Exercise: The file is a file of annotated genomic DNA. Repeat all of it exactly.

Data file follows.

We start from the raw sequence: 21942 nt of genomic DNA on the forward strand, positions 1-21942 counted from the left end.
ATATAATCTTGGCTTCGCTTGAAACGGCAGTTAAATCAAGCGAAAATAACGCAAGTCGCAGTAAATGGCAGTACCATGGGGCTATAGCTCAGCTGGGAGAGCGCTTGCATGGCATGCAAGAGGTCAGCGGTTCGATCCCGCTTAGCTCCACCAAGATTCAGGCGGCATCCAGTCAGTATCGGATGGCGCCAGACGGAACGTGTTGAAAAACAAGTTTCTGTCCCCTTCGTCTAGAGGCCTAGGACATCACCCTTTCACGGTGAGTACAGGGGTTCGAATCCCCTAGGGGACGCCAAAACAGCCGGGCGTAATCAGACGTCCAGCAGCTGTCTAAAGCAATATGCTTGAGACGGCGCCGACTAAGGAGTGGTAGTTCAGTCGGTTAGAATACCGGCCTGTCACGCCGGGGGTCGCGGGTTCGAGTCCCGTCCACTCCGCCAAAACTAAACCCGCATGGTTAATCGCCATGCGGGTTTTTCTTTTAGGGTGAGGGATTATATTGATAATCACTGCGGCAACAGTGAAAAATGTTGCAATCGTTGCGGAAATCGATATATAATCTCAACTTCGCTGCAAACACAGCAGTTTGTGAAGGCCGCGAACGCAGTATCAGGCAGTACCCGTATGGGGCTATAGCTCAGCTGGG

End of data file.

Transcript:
We start from the raw sequence: 21942 nt of genomic DNA on the forward strand, positions 1-21942 counted from the left end.
ATATAATCTTGGCTTCGCTTGAAACGGCAGTTAAATCAAGCGAAAATAACGCAAGTCGCAGTAAATGGCAGTACCATGGGGCTATAGCTCAGCTGGGAGAGCGCTTGCATGGCATGCAAGAGGTCAGCGGTTCGATCCCGCTTAGCTCCACCAAGATTCAGGCGGCATCCAGTCAGTATCGGATGGCGCCAGACGGAACGTGTTGAAAAACAAGTTTCTGTCCCCTTCGTCTAGAGGCCTAGGACATCACCCTTTCACGGTGAGTACAGGGGTTCGAATCCCCTAGGGGACGCCAAAACAGCCGGGCGTAATCAGACGTCCAGCAGCTGTCTAAAGCAATATGCTTGAGACGGCGCCGACTAAGGAGTGGTAGTTCAGTCGGTTAGAATACCGGCCTGTCACGCCGGGGGTCGCGGGTTCGAGTCCCGTCCACTCCGCCAAAACTAAACCCGCATGGTTAATCGCCATGCGGGTTTTTCTTTTAGGGTGAGGGATTATATTGATAATCACTGCGGCAACAGTGAAAAATGTTGCAATCGTTGCGGAAATCGATATATAATCTCAACTTCGCTGCAAACACAGCAGTTTGTGAAGGCCGCGAACGCAGTATCAGGCAGTACCCGTATGGGGCTATAGCTCAGCTGGG